In the OT account of the Philistines’ capture of the Ark of the Covenant (1Sam 5), there were no Israelite priests to look after the Ark of God. The Ark symbolized the presence of Yahweh in Israel. God’s appointed priests who could legitimately transport the Ark were not there while it was with the Philistines. Nonetheless, the presence of Yahweh inside Dagon’s Temple (man- ifest by the simple presence of the Ark) caused the Philistine god, Dagon, to fall facedown. Furthermore, the people of Ashdod were afflicted with tumors and plagues owing to the presence of the Ark in their territory. From the account in 1Sam 5:6–11, we can deduce that Yahweh needed no human help to defend himself. Now, the Yahweh of the Old Testament is the same God worshiped by Jesus’s followers, and he has not changed. We maintain, then, that any deity whom people pretend to worship, while the worshipers take it upon themselves to fight physically for that deity’s cause, is indeed powerless. If worshipers engage in physical combat with other humans for the cause of their god, then that god is degraded. “If he [Baal] is a god, let him contend for himself” (Judg 6:31). Shouldn’t this be the principle and pattern to follow in order to honor one’s god(s)?

In my mind the prevailing New Testament example is the event of Jesus’s resurrection. No human intervention was needed either to roll away the stone or to raise the crucified and entombed Jesus from the dead. The triune God embarked on that project all alone without human participation. Any argu- ment that posits that Yahweh will be incapacitated to accomplish his own projects will receive a similar question posed to Job: “Where were you when I laid the foundation of the earth? Tell me, if you have understanding” (Job 38:4). Tom Doyle acknowledges that “when he began hearing about Muslims having dreams and visions of Jesus, [he] was quite a doubting Thomas.” He subsequently avows: “After a few years of working in the Middle East, I found out for myself that God doesn’t need me to tell Him what He can and cannot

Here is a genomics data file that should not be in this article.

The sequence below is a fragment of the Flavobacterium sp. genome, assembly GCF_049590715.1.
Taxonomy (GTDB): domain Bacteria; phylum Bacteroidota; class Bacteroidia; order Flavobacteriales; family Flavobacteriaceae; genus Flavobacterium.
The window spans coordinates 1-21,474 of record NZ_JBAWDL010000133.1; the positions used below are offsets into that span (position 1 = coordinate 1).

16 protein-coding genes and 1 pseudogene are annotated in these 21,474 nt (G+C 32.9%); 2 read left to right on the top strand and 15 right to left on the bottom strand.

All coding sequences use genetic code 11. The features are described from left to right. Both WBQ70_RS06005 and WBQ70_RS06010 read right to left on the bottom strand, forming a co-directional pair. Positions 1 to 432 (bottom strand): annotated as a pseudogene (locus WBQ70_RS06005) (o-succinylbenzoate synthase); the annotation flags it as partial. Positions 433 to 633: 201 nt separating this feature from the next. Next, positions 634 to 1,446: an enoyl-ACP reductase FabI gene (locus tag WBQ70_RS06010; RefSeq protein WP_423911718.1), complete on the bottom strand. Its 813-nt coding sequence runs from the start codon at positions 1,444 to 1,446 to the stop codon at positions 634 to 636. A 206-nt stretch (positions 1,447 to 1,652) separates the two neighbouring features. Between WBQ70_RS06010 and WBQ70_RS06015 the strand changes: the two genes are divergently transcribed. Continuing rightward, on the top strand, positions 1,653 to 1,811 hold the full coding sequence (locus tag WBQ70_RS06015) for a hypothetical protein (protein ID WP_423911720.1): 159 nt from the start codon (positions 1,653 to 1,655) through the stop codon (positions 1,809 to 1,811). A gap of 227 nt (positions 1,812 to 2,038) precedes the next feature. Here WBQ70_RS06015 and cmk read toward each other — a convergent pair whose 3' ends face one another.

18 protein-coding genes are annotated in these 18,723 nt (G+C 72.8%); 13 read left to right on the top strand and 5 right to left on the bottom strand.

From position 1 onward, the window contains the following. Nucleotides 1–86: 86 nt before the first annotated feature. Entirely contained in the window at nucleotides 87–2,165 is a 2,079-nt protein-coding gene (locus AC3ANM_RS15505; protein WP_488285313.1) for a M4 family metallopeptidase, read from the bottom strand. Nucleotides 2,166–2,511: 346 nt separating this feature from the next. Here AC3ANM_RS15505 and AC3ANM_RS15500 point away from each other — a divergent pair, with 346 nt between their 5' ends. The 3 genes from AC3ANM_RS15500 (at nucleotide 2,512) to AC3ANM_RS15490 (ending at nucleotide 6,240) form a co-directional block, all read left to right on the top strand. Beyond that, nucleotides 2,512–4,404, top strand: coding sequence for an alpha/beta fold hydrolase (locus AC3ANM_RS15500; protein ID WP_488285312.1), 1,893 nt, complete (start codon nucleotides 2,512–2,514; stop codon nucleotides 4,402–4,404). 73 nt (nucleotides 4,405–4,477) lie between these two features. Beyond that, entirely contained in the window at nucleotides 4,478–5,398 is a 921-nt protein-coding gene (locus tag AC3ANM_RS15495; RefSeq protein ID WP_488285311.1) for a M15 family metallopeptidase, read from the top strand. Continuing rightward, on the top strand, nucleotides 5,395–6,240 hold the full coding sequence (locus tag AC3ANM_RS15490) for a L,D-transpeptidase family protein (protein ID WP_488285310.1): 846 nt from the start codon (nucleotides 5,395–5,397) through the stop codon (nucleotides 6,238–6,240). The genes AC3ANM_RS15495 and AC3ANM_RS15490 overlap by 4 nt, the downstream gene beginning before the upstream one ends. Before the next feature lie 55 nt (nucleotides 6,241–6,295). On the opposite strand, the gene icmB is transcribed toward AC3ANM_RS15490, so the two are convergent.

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do in today’s world. Just because some people wrongly imagine dreams and visions does not mean that God can’t still use supernatural visitations today.”38 Grounded on these foregoing arguments, we assert that the triune God (Father, Son, and Holy Spirit) continues to undertake hismissio Deithrough the actions of the Holy Spirit in the world. But can humans see how he is doing this?